No matter how you slice it, Canada’s oil and natural gas sector has been one of the nation’s most significant contributors to jobs, GDP and tax revenues over the decades.
Even in down years, such as in 2016 (for which we have comprehensive data), the oil and gas extraction sector (narrowly defined to include conventional and the oil sands but not pipelines) was twice the size of the automotive sector as a percentage of nominal GDP. It was four times the size of the aerospace industry.
In 2016, the oil and gas sector employed over 200,000 Canadians and paid average weekly earnings that were 172 per cent higher than the all-industry average ($2,727 weekly versus $1,001). It employed 28,800 new immigrants to Canada. It paid those of First Nations ancestry better than any other sector: $144,034 was the median income for oil and gas Indigenous workers. That was far higher than in the motor vehicle ($78,019) or aerospace ($64,631) manufacturing sectors.
As a proportion of its workforce, the oil and gas industry also employed more Indigenous Canadians than any other industry (5.2 per cent in oil and gas extraction versus 2.5 per cent in vehicle manufacturing and 1.5 per cent in aerospace). Meanwhile, the oil and gas sector spending on the environment was $24 billion, or 42 per cent of all environmental spending by all companies, between 2006 and 2016.
Those are some of the significant numbers from the oil and natural gas sector before even getting to the benefits of pipeline construction, or the revenues that accrue to First Nations reserves and cities, towns, and villages across the country that profit from oil and gas activity.
On carbon emissions, it turns out that greenhouse gas emissions intensity when properly measured — i.e., including economic activity — has been falling over two decades. That includes measurements per person, per unit of GDP, per unit of energy used, and per barrel of oil produced.
In addition to such progress and a cornucopia of benefits to legions of Canadians, there are specific impacts on federal finances. Case in point: The gusher of revenues sent eastward from Alberta’s oil and gas extraction sector, and from Albertans more generally, to the federal government.
Most people are likely aware that in broad strokes Albertans are the largest net contributors to federal finances through federal taxes paid by individuals and companies. Three University of Calgary economists pegged the average annual figure between 1961 and 2018 at $3,700 per Albertan. (Ontario was next at $1,267 per capita with British Columbia’s figure at $603 per person.)
What most Canadians may not be aware of is how much of Alberta’s net contribution comes from the oil and gas extraction sector. Using custom data from Statistics Canada, we added up the corporate and personal income taxes paid by the sector between 2007 and 2018. The conservative estimate of just direct taxes from oil and gas extraction? Nearly $50 billion dollars.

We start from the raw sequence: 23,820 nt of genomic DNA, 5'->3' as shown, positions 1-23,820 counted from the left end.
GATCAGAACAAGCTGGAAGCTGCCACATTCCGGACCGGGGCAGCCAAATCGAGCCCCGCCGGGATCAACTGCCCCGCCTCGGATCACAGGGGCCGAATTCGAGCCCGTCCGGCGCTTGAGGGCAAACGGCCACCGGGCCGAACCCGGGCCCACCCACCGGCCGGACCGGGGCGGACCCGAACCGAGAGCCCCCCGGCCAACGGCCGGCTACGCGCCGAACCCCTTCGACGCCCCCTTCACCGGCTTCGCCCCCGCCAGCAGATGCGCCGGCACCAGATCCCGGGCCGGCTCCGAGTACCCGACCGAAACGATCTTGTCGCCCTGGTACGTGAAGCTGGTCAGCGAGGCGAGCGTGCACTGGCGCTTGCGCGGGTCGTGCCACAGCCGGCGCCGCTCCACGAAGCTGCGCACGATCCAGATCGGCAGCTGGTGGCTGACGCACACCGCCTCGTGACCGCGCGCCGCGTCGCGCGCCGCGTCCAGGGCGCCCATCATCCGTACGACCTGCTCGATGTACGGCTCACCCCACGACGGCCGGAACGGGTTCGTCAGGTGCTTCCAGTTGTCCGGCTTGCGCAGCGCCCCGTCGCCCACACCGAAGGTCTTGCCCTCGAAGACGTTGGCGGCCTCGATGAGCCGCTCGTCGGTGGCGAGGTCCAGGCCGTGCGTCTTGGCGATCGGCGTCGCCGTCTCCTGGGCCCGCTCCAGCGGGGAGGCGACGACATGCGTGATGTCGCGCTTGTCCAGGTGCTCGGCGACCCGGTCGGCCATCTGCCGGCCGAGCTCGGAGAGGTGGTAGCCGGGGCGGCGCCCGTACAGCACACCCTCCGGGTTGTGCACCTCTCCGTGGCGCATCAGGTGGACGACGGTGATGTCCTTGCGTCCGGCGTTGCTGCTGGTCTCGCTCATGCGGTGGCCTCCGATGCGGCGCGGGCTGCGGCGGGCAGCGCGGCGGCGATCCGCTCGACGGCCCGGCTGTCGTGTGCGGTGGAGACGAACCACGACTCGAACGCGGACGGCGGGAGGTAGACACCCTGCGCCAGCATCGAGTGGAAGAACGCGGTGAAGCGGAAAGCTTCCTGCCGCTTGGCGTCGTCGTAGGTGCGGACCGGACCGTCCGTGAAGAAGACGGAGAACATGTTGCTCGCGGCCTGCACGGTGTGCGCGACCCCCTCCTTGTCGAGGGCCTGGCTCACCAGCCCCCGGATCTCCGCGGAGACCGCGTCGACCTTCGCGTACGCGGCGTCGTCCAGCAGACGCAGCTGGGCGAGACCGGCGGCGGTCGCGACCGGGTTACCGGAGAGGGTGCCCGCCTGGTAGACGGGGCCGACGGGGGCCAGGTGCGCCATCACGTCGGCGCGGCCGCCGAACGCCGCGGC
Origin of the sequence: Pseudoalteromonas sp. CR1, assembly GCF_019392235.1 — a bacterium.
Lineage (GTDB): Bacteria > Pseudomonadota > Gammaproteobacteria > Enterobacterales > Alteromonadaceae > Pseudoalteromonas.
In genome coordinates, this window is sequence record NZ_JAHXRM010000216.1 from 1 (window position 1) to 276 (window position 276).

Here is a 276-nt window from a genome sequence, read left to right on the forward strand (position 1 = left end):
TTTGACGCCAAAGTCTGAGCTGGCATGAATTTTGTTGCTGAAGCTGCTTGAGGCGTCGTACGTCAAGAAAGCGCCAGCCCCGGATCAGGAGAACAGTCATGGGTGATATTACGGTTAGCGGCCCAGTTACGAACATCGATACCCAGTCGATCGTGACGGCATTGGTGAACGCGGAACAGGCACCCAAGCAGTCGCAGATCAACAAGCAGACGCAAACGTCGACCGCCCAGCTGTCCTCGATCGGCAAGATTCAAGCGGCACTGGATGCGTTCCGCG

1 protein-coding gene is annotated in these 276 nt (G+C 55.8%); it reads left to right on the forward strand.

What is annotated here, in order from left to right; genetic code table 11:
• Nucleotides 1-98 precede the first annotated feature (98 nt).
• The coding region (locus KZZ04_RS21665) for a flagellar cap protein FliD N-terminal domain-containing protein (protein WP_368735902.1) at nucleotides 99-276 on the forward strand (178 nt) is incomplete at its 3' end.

That $50 billion represents just under 10 per cent of the $512 billion sent to the federal government from Albertans between 2007 and 2018 inclusive. And when you perform the net calculation — all the revenue sent to the federal government in those years minus the dollars spent by the federal government in Alberta or transferred to Albertans or the provincial government — the net transfers of cash away from Alberta totalled $252 billion.
Or expressed another way: Fully 20 per cent of the net revenue (nearly $50 billion of the $252 billion) sent to the federal government between 2007 and 2018 came from taxes paid by Albertans who worked in oil and gas extraction sector or oil and gas companies based in Alberta.
That $50 billion represents an average of $4.1 billion annually sent to Ottawa in those years. It is part of the larger, Alberta net cash flow to Ottawa that, depending on the year, has ranged between $16.9 billion (in 2016) and $27.4 billion (in 2014). The net annual average sent to the federal government between 2007 and 2018 was $21 billion.
Some caveats. The $50 billion figure from the oil and gas extraction sector is a conservative estimate. It measures just direct taxes paid but not indirect taxes (GST, excise taxes, fuel taxes and the like).
Also, on the question of net transfers between Albertans and the federal government, some imbalance between cash flow “out” and cash flow “in” is to be expected. For example, when Alberta was booming, Albertans paid a lot in employment insurance premiums whereas very few Albertans collected EI. That’s a natural imbalance.
But when the wider, deeper look at the oil and gas extraction sector is considered, from First Nations to federal finances, any sober analysis about its importance to Canada’s future — GDP, jobs, incomes, or tax revenues — cannot be understated.
The oil and natural gas sector in Canada is one of the country’s most significant industries. The only question is whether political and activist attacks on it will succeed, or if it will blunt such attacks to again thrive.
Mark Milke and Lennie Kaplan are with the Canadian Energy Centre, an Alberta government corporation funded in part by taxes paid by industry on carbon emissions. They are authors of $50 billion and $512 billion to Ottawa: The Alberta oil and gas sector (and Alberta’s) contribution to federal finances 2007-2018.